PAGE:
There has been recent media coverage around a new online banking Trojan, publicly known as Neverquest. Once Neverquest infects a computer, the malware can modify content on banking websites opened in certain Internet browsers and can inject rogue forms into these sites. This allows attackers to steal login credentials from users. The threat can also let attackers take control of a compromised computer through a Virtual Network Computing (VNC) server. Neverquest can replicate itself by stealing login details and spamming out the Neverquest dropper, by accessing FTP servers to take credentials in order to distribute the malware with the Neutrino Exploit Kit and by obtaining social networking credentials to spread links to infected websites.
Symantec’s analysis of the Neverquest Trojan has found that the malware is the ongoing evolution of a threat family that Symantec detects as Snifula, which was first seen back in 2006. Our analysis of the Neverquest Trojan’s code has shown similarities with older samples of the Snifula family (in particular Backdoor.Snifula.D). We have also observed that network infrastructure found to be used previously by Snifula has close ties to the Neverquest Trojan. Symantec can confirm that we already had protection in place for this new threat under various different generic detection names from when we first encountered the malware back in mid-April 2013. Detection has since been broken out for this threat as Trojan.Snifula.
As mentioned, the code of Trojan.Snifula (also known as Neverquest) shows similarities with older samples of the Snifula family. The executables of the two threats have a different structure and functionality, but they do share some unique pieces of code that link them together. For example, the following pictures illustrate the code used to send eight bytes of data on the network, where the first four bytes contain the specific marker “26A6E848.”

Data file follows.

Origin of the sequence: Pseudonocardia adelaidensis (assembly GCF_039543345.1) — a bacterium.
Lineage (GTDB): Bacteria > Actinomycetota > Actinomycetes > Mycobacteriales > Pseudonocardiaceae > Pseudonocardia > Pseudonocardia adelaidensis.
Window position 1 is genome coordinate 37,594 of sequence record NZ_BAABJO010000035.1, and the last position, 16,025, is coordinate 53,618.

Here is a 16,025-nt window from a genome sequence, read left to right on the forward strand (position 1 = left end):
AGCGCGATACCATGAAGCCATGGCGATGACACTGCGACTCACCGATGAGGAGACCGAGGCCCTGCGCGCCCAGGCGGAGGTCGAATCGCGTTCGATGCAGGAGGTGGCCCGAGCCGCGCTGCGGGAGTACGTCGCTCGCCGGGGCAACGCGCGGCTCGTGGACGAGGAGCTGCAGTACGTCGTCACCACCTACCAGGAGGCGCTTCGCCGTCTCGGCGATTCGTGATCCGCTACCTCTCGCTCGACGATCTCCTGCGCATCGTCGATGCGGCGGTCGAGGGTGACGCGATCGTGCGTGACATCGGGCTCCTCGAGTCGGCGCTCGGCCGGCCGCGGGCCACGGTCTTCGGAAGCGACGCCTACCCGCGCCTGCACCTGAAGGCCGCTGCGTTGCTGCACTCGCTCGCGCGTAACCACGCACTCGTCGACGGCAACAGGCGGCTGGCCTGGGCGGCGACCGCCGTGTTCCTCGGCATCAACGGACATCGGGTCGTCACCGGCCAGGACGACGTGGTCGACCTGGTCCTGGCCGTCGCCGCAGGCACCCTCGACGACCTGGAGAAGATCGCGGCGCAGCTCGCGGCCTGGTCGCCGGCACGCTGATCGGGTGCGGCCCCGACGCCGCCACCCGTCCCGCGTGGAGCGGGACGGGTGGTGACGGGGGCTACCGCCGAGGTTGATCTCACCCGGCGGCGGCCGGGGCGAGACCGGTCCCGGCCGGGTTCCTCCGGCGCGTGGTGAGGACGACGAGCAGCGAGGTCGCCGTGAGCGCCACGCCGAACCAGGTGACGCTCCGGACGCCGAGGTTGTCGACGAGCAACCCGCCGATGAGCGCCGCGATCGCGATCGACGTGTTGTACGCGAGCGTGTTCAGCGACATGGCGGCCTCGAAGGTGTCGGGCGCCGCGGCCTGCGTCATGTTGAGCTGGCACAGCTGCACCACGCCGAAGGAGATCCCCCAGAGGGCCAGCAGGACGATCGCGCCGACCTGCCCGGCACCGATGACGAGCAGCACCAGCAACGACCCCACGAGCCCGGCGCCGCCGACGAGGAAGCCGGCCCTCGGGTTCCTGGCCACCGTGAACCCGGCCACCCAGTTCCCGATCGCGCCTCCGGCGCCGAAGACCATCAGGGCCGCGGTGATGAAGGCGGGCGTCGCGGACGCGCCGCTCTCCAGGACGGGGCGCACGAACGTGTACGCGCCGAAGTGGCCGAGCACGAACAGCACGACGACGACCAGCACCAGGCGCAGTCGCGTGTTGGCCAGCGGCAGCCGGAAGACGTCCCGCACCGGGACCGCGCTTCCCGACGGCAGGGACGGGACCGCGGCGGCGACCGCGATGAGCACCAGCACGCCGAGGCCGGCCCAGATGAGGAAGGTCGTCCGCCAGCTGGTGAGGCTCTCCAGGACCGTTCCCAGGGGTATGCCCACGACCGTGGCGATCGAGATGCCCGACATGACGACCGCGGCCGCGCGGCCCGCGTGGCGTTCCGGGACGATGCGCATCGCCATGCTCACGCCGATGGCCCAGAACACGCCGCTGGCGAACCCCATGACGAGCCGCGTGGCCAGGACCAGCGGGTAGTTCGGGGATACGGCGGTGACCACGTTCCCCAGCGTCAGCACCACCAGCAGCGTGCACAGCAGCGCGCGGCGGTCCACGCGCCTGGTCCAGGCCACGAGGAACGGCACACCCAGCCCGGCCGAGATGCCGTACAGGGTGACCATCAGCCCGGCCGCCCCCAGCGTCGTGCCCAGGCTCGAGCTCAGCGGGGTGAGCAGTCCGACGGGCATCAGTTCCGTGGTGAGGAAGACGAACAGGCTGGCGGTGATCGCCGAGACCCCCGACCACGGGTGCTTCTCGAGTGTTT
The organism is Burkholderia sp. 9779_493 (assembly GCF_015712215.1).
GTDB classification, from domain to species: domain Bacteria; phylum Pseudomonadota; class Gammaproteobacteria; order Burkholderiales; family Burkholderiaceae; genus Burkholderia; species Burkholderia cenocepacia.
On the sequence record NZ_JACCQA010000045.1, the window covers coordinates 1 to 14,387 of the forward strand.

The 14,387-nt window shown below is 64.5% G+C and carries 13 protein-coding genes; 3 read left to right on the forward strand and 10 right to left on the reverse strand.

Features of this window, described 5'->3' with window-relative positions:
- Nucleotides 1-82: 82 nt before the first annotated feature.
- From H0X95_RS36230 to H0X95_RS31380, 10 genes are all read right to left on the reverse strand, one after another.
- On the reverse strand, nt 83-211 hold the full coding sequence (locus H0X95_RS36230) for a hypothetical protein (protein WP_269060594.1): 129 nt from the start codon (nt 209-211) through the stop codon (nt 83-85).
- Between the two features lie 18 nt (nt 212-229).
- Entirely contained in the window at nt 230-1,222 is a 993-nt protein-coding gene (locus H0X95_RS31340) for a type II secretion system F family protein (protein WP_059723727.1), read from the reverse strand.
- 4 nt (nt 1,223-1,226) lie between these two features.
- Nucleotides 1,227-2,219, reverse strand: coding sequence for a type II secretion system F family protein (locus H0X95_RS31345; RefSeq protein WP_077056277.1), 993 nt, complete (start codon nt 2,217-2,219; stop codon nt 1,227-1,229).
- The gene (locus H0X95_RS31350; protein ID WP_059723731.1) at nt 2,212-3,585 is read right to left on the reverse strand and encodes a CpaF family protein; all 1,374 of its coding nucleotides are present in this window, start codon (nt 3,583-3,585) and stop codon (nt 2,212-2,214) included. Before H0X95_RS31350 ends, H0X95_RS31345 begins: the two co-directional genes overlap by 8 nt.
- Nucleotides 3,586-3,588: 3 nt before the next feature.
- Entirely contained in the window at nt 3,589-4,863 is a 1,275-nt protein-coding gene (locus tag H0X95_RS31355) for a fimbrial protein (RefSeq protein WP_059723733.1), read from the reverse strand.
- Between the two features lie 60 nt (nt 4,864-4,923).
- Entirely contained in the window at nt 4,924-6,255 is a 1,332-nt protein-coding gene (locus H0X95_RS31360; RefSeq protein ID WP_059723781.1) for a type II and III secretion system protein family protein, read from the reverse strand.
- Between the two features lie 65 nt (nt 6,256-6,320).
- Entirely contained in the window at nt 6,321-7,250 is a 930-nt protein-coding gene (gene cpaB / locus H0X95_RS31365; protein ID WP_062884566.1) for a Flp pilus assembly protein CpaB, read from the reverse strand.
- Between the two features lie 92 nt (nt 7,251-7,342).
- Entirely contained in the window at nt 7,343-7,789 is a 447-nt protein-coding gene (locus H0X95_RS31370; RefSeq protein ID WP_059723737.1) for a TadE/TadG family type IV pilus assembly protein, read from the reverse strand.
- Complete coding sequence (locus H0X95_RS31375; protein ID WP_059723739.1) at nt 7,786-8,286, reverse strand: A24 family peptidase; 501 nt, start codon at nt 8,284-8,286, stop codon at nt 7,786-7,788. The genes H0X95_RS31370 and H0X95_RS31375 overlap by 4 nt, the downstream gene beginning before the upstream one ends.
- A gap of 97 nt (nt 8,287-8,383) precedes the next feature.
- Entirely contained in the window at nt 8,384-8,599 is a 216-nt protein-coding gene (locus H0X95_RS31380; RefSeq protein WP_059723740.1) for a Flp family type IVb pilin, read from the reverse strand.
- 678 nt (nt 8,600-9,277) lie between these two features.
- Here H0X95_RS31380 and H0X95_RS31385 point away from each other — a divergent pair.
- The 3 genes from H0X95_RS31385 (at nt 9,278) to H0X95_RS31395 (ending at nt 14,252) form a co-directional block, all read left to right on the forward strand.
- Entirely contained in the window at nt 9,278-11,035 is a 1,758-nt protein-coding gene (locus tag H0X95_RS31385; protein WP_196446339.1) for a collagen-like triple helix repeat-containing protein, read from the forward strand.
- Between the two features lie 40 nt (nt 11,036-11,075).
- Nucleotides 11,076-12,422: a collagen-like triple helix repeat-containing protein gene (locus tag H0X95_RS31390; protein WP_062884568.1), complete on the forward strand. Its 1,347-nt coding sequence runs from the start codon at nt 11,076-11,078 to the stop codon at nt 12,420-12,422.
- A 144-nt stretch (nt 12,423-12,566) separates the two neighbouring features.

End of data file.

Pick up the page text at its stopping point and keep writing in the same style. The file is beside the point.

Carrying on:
Figure 1. Trojan.Snifula (Neverquest) code related to outbound network traffic
Figure 2. Backdoor.Snifula.D version of the same code from Figure 1
The code is nearly identical and the marker is unique, meaning that this code was not taken from a publicly available source. This is not the only resemblance of course; you can find many other similarities.
Figure 3. Trojan.Snifula (Neverquest) code for logging the current process ID
Figure 4. Same code from Backdoor.Snifula.D.
This code logs the malicious process ID along with the current time. Both the code and the string are identical in the two threats, which also make use of the CRC and Aplib algorithms and several common strings.
We also got hints of a connection between the two threats by looking at the command-and-control (C&C) network infrastructure used by Trojan.Snifula (Neverquest). The IP address 220.127.116.11 was used as a C&C server by Trojan.Snifula. One of only two domains known to be hosted on that IP address is FyXqgFxUmihXClZo.org. This domain is known to be owned by Aster Ltd. In total, we know that Aster Ltd owns the following 26 domains.
The Aster Ltd domains Pluss.com.tw and Countdown.com.tw are hosted on the IP address 18.104.22.168. Symantec has linked this IP address to an active C&C server used by Backdoor.Snifula.D in February and March of 2013. Other domains owned by Aster Ltd, such as Sparkys3.net and Facestat.com.tw, are being hosted on the IP address 22.214.171.124, another known C&C IP address for Trojan.Snifula.
The Snifula family
Symantec has encountered numerous new variants of the Snifula family over the years. The arrival of Trojan.Snifula, which uses more sophisticated techniques to grow and to steal from victims, was an expected evolution of the Snifula family. Given that the Snifula threat family has been evolving and growing for years now, we don’t expect the malware to leave the threat landscape anytime soon.
To protect against this threat, Symantec also has the following Intrusion Prevention System (IPS) signature.
- System Infected: Trojan.Snifula Activity